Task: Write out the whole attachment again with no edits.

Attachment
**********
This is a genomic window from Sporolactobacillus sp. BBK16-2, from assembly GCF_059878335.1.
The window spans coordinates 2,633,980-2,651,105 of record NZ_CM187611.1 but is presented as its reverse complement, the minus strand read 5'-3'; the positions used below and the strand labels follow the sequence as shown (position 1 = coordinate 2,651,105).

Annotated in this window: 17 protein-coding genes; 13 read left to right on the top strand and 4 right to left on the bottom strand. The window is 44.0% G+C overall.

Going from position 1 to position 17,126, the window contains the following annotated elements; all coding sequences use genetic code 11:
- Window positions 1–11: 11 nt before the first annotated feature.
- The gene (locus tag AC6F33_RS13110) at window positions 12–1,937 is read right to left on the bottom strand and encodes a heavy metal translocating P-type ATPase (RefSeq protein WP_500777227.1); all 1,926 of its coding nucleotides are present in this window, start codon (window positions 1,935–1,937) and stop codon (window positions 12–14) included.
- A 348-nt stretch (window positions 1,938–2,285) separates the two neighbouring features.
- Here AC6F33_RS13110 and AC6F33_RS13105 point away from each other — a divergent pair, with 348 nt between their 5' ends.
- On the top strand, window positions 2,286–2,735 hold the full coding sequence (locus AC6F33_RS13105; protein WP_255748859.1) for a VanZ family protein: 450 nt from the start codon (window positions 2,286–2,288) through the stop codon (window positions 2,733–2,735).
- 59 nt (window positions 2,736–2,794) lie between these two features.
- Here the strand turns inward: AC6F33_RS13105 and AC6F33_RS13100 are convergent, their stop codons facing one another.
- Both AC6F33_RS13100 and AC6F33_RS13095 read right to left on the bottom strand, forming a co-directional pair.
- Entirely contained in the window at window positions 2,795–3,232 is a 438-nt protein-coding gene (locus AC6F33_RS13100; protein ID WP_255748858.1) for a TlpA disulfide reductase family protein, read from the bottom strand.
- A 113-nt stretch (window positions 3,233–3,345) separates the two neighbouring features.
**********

This is a genomic window from Sporolactobacillus sp. BBK16-2, from assembly GCF_059878335.1.
The window spans coordinates 2,633,980-2,651,105 of record NZ_CM187611.1 but is presented as its reverse complement, the minus strand read 5'-3'; the positions used below and the strand labels follow the sequence as shown (position 1 = coordinate 2,651,105).

Annotated in this window: 17 protein-coding genes; 13 read left to right on the top strand and 4 right to left on the bottom strand. The window is 44.0% G+C overall.

Going from position 1 to position 17,126, the window contains the following annotated elements; all coding sequences use genetic code 11:
- Window positions 1–11: 11 nt before the first annotated feature.
- The gene (locus tag AC6F33_RS13110) at window positions 12–1,937 is read right to left on the bottom strand and encodes a heavy metal translocating P-type ATPase (RefSeq protein WP_500777227.1); all 1,926 of its coding nucleotides are present in this window, start codon (window positions 1,935–1,937) and stop codon (window positions 12–14) included.
- A 348-nt stretch (window positions 1,938–2,285) separates the two neighbouring features.
- Here AC6F33_RS13110 and AC6F33_RS13105 point away from each other — a divergent pair, with 348 nt between their 5' ends.
- On the top strand, window positions 2,286–2,735 hold the full coding sequence (locus AC6F33_RS13105; protein WP_255748859.1) for a VanZ family protein: 450 nt from the start codon (window positions 2,286–2,288) through the stop codon (window positions 2,733–2,735).
- 59 nt (window positions 2,736–2,794) lie between these two features.
- Here the strand turns inward: AC6F33_RS13105 and AC6F33_RS13100 are convergent, their stop codons facing one another.
- Both AC6F33_RS13100 and AC6F33_RS13095 read right to left on the bottom strand, forming a co-directional pair.
- Entirely contained in the window at window positions 2,795–3,232 is a 438-nt protein-coding gene (locus AC6F33_RS13100; protein ID WP_255748858.1) for a TlpA disulfide reductase family protein, read from the bottom strand.
- A 113-nt stretch (window positions 3,233–3,345) separates the two neighbouring features.